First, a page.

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Belani v. Grover

A-5280-07T1 (N.J. Super. App. Div. 2009) (Unpublished)

CONTRACTS; FRAUD; RECISION; ATTORNEYS FEES — An award of contract recision based upon fraudulent inducement does not necessarily mean that the successful party is not entitled to collect contractually provided-for attorneys fees if there were also breach of contract claims.

An owner of an entity engaged in the sale and distribution of adult entertainment material sold his business. Prior to the sale, he made certain representations as to the net profits of the business. The parties also signed a deposit letter that confirmed those profit figures. The seller then permitted the buyer to inspect certain of the business’s financial records. Those summary records supported the seller’s representations, but the underlying records were not made available to the buyer. The contract also included the seller’s net profits representation. The warranties, covenants, and promises in the contract were to survive the closing. The business failed to reach the profits represented by the seller, and the buyer stopped making payments. The seller sued. The buyer filed a counterclaim, asserting breach of contract, rescission, legal fraud, and equitable fraud claims.

The lower court dismissed the seller’s claims, finding the buyer’s testimony to be credible. It also found that the seller, by concealing the financial soundness of his business, had intentionally misrepresented material and substantial facts prior to closing. The lower court also found that the seller had made these representations with the intent to deceive the buyer and that the buyer reasonably relied on the fraudulent misrepresentations. Accordingly, it awarded damages to the buyer equal to the amount paid under the contract, less the post-closing sales revenues retained by the buyer. Finally, despite the buyer’s assertions throughout the trial that the seller not only fraudulently induced it to enter into the contract and also breached the contract, it denied the buyer’s request for attorney’s fees. According to the lower court, when it returned the parties to their original positions, it thus had granted the buyer’s request for rescission and this meant the contract’s provision for counsel fees was no longer operative. Both parties appealed.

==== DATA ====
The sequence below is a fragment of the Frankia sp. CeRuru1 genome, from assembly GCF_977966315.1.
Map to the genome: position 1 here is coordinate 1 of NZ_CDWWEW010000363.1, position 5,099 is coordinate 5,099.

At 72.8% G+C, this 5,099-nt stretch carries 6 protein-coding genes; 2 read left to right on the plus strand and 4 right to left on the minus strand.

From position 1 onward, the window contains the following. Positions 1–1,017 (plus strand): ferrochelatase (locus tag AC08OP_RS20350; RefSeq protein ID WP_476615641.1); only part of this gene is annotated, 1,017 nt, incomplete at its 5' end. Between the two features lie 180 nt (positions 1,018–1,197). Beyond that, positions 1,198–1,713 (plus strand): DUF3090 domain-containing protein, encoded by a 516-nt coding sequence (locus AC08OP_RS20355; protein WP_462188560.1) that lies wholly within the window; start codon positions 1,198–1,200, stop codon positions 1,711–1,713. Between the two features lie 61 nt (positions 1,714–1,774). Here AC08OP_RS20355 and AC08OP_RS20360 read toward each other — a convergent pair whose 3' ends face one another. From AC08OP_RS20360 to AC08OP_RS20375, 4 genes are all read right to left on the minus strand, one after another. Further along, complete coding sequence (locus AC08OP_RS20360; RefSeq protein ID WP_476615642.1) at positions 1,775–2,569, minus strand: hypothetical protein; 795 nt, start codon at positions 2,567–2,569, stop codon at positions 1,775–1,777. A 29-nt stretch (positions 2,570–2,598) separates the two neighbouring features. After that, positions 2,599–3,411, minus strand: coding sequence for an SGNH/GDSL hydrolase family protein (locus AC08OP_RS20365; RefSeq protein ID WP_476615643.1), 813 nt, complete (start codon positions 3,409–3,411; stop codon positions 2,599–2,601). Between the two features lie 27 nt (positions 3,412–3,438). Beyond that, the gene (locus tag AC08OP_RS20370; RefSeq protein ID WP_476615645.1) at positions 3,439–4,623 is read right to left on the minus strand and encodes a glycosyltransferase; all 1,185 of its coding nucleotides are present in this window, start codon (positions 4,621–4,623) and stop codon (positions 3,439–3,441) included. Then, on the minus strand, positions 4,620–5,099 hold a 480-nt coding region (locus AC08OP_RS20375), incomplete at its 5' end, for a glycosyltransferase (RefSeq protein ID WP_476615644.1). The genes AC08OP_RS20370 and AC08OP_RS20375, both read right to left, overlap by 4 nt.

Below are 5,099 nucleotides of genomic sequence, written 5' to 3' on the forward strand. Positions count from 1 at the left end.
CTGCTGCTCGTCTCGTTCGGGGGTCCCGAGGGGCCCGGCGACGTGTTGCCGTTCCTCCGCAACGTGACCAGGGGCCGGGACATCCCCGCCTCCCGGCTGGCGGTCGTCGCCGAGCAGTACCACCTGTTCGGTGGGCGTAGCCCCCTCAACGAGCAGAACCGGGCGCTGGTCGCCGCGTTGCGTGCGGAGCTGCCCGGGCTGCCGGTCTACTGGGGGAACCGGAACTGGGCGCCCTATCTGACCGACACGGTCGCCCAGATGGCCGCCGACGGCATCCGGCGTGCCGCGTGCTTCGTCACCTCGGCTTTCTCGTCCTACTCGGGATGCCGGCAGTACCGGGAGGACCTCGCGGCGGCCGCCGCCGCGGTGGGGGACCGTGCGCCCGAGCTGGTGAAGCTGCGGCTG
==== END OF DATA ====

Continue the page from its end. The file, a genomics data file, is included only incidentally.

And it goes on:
The Appellate Division affirmed the lower court’s decision in favor of the buyer, but reversed and remanded as to the issue of attorney’s fees. The Court held that if, as here, a party’s manifestation of assent is induced by either a fraudulent or a material misrepresentation by the other party upon which the recipient is justified in relying, the contract is voidable by the injured party. It found the misrepresentation as to net profits was evidenced not only by the buyer’s testimony at trial which the lower court found credible, but also by the deposit letter signed by the seller. Although it agreed with the seller that, generally, the requisite reliance required for fraud cannot be established where the defrauded party undertakes to make an independent investigation on which it relies in entering a contract, it held that the principle was inapplicable in this case. According to the Court, a buyer of a business is entitled to rely on the seller’s statements about net profits or income. Only if the buyer knew that the statement was false would there be no reliance. Here, the seller permitted the buyer to review a summary of the business’s financial records but not the supporting documents. If the financial information disclosed to the buyer had been accurate, the Court might have found for the seller. However, the information shown to the buyer supported the seller’s representations. Thus, the Court concluded that the buyer did not rely on his own investigation, and had no reason not to rely on the seller’s misrepresentation.

As to attorneys fees, the Court acknowledged that New Jersey courts follow the “American Rule” that the prevailing litigant ordinarily is not entitled to collect attorney’s fees from the loser. Nevertheless, attorneys fees may be allowed where the parties have agreed to them, in advance by contract, as was the case here. The lower court had ruled that when it rescinded the contract, the buyer could either void or confirm the transaction, but not both, because rescission must be exercised to the contract in its entirety. In the instant case, the Court was satisfied that these principles were not applicable. First, it noted that the buyer never elected to rescind the contract. Second, it held that New Jersey’s court rules authorize a party asserting a claim to demand relief in the alternative. In this case, although the buyer asserted a claim seeking rescission as one of its alternative forms of relief, the Court found that the buyer made it clear throughout the trial that he was continuing to pursue his breach of contract claims. Third, it ruled that a court cannot force rescission upon a party who establishes fraud in the inducement and breach of contract. The buyer had, in fact, proved both its fraud and contract breach claims. Accordingly, it did not consider the buyer’s alternative demand for rescission to constitute an election for rescission under the contract. In fact, it found that neither party took any steps to rescind the contract. Therefore, it ruled that the lower court’s re-characterization of its award to the buyer as a rescission did not provide a basis for denial of counsel fees to which the buyer was entitled based on seller’s breach of contract.


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